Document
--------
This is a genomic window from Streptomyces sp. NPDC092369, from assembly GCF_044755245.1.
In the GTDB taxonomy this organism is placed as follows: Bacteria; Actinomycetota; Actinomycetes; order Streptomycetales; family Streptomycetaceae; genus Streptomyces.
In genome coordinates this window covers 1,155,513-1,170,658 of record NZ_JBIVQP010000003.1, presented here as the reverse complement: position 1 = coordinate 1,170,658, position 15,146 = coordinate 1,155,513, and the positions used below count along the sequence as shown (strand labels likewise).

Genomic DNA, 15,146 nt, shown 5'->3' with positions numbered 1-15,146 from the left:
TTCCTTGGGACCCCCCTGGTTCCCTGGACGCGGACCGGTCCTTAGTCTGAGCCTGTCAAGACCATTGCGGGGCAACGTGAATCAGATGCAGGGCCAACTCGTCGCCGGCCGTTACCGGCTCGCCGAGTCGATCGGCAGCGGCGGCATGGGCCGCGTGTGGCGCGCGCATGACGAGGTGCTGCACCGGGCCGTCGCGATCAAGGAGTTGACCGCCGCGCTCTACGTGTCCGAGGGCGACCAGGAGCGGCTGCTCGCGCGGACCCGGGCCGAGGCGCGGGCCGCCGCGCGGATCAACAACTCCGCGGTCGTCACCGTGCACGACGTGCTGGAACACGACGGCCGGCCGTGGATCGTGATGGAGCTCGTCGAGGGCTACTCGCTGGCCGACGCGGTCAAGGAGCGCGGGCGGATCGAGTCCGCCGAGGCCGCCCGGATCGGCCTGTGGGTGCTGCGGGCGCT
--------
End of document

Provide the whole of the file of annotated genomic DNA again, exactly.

This is a genomic window from Streptomyces sp. NPDC092369, from assembly GCF_044755245.1.
In the GTDB taxonomy this organism is placed as follows: Bacteria; Actinomycetota; Actinomycetes; order Streptomycetales; family Streptomycetaceae; genus Streptomyces.
In genome coordinates this window covers 1,155,513-1,170,658 of record NZ_JBIVQP010000003.1, presented here as the reverse complement: position 1 = coordinate 1,170,658, position 15,146 = coordinate 1,155,513, and the positions used below count along the sequence as shown (strand labels likewise).

Genomic DNA, 15,146 nt, shown 5'->3' with positions numbered 1-15,146 from the left:
TTCCTTGGGACCCCCCTGGTTCCCTGGACGCGGACCGGTCCTTAGTCTGAGCCTGTCAAGACCATTGCGGGGCAACGTGAATCAGATGCAGGGCCAACTCGTCGCCGGCCGTTACCGGCTCGCCGAGTCGATCGGCAGCGGCGGCATGGGCCGCGTGTGGCGCGCGCATGACGAGGTGCTGCACCGGGCCGTCGCGATCAAGGAGTTGACCGCCGCGCTCTACGTGTCCGAGGGCGACCAGGAGCGGCTGCTCGCGCGGACCCGGGCCGAGGCGCGGGCCGCCGCGCGGATCAACAACTCCGCGGTCGTCACCGTGCACGACGTGCTGGAACACGACGGCCGGCCGTGGATCGTGATGGAGCTCGTCGAGGGCTACTCGCTGGCCGACGCGGTCAAGGAGCGCGGGCGGATCGAGTCCGCCGAGGCCGCCCGGATCGGCCTGTGGGTGCTGCGGGCGCT